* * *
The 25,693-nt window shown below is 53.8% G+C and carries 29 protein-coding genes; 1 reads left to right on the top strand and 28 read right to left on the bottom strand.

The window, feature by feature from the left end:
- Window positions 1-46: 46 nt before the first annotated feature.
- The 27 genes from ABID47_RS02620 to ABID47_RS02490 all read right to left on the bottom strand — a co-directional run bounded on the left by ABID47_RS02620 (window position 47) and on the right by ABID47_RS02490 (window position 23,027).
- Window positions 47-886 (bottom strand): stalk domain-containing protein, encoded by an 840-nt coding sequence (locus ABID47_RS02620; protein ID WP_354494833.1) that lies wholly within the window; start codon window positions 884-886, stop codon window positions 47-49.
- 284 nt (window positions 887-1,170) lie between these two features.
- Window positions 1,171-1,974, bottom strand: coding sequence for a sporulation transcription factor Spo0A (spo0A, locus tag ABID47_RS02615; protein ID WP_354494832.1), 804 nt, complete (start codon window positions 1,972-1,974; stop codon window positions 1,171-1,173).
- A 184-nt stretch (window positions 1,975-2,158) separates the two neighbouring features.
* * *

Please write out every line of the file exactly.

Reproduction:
The 25,693-nt window shown below is 53.8% G+C and carries 29 protein-coding genes; 1 reads left to right on the top strand and 28 read right to left on the bottom strand.

The window, feature by feature from the left end:
- Window positions 1-46: 46 nt before the first annotated feature.
- The 27 genes from ABID47_RS02620 to ABID47_RS02490 all read right to left on the bottom strand — a co-directional run bounded on the left by ABID47_RS02620 (window position 47) and on the right by ABID47_RS02490 (window position 23,027).
- Window positions 47-886 (bottom strand): stalk domain-containing protein, encoded by an 840-nt coding sequence (locus ABID47_RS02620; protein ID WP_354494833.1) that lies wholly within the window; start codon window positions 884-886, stop codon window positions 47-49.
- 284 nt (window positions 887-1,170) lie between these two features.
- Window positions 1,171-1,974, bottom strand: coding sequence for a sporulation transcription factor Spo0A (spo0A, locus tag ABID47_RS02615; protein ID WP_354494832.1), 804 nt, complete (start codon window positions 1,972-1,974; stop codon window positions 1,171-1,173).
- A 184-nt stretch (window positions 1,975-2,158) separates the two neighbouring features.